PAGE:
Civil War Historical Impressions Keeps the Spirit of Gettysburg’s Past Alive
Story and photography by John Christopher Fine
Few events in history have provoked more contemporary interest, emotion, and passion than the American Civil War.
The Civil War and its momentous battles have been studied and debated, analyzed and dissected. What was once a brutal, cruel, and violent battle is sometimes viewed through the filter of time as romantic, gracious, and gallant. Southerners are portrayed in film as dashing cavalry officers dressed in radiant uniforms. Confederate combatants are portrayed in fiction and portraiture attending lavish balls and cotillions, defending their cause advocating for state’s rights. Union heroes are ironclad seamen fighting with new technology that revolutionized warfare at sea.
For years, historians with a knack for acting have portrayed protagonists of the past in this War Between the States. Some favor the South, some the North, while others take on civilian personalities or humble soldiers. Some assume roles of grandiose leaders like Abraham Lincoln and Jefferson Davis. Some are doctors, some embalmers, and some photographers offering tintypes of reenactors in their regalia. Women in period gowns accompany their escorts dressed as generals and admirals to Victorian-era dances.
Harry Sonntag is one such individual inspired by the past. He founded Civil War Historical Impressions (CWHI) to teach history through real personalities of the period. “Our organization is about education and preservation,” he says. “We do not expect anything in return. It is all out of our own pockets. My satisfaction comes seeing my daughter, who ran around Civil War battlefields with me when she was 2 years old, now a student at Gettysburg College with a double major in Civil War studies and museum curation and a minor in history.”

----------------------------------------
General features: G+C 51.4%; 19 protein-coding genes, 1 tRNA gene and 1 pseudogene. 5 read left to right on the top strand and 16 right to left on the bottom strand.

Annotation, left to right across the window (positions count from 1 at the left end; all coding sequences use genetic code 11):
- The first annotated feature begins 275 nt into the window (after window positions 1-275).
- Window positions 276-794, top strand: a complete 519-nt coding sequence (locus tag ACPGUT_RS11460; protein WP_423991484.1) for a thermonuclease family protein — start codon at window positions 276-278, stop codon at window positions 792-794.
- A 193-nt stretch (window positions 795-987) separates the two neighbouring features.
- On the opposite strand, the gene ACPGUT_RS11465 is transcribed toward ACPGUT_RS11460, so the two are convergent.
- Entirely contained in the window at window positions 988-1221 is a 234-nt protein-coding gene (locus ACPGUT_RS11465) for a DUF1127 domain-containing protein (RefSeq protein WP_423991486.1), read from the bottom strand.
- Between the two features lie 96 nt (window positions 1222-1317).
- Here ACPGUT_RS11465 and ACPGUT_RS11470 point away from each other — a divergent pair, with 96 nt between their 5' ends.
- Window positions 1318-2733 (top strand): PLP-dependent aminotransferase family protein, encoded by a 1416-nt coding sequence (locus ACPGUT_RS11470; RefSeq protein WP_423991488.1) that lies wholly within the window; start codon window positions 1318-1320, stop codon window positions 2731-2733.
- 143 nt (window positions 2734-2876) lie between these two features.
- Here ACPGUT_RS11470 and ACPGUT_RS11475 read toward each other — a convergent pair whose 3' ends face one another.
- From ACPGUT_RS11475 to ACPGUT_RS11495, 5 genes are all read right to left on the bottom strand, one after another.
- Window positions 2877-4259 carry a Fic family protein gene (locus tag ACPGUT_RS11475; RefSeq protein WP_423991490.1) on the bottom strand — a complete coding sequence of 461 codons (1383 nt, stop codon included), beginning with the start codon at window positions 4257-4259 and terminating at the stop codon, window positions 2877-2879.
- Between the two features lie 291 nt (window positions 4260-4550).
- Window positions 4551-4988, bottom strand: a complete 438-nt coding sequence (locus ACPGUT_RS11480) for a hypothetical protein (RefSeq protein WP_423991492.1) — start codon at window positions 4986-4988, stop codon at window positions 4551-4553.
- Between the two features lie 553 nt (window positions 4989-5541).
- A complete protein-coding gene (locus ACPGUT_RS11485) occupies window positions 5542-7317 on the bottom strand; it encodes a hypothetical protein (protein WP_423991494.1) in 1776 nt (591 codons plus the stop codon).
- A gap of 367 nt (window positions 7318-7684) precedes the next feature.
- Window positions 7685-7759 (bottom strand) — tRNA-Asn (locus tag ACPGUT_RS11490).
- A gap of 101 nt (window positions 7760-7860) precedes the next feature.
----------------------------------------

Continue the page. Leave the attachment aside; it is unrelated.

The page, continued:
Sonntag founded CWHI in late 2014 with just two members. Today, the organization has more than 400 members, both male and female, blue and gray. Sonntag says the organization’s purpose is simple, yet powerful: “Educate the public honestly and fairly; to honor people that endured hardships in the field and at home during the Civil War.”
“It’s Important to Preserve Our History”
Imagine members of CWHI encamped in period tents in a copse of trees at Gettysburg’s Artillery Ridge Campgrounds. Just across the street from Artillery Ridge, the National Park Service preserves the battlefield that saw 51,000 casualties over three days of fighting on July 1-3, 1863.
Sonntag portrays Dr. Hunter Holmes McGuire, the medical director of the Confederate Army’s Second Corps and personal friend and physician to Stonewall Jackson. It may seem a stretch for the 50-year-old, Philadelphia born, Penn State University business graduate to assume the role of a southern doctor. But, “after college I went into emergency medical service,” Sonntag says. “I worked for American Medical Response as a regional vice president. So, I have a strong background in the medical field.”
Sonntag became interested in the Civil War as a young boy. He began reenacting as a hobby, first as an infantryman then learned the ways of an officer. For the last eight years, he’s been a living historian portraying Dr. McGuire.
CWHI’s Vice President Carol Polkinghorne joins him. Dressed in a magnificent hooped gown, Polkinghorne leads discussions under a period tent. Spectators from Artillery Ridge Campground and the general public sit on hay bales as Polkinghorne portrays a southern woman working with the Dixie Rose Relief Society.
“I was always interested in Revolutionary War and Civil War history,” says Polkinghorne, who was born in Washington, D.C., and raised in Northern Virginia. “I was a single mom with two boys. I brought the boys here to Gettysburg. I thought they would be interested in the history surrounding the momentous battle fought here. We toured Gettysburg battlefield then attended a reenactment. The southern charge began with a Rebel Yell. I said to friends at the time that I felt that this is where I belong.”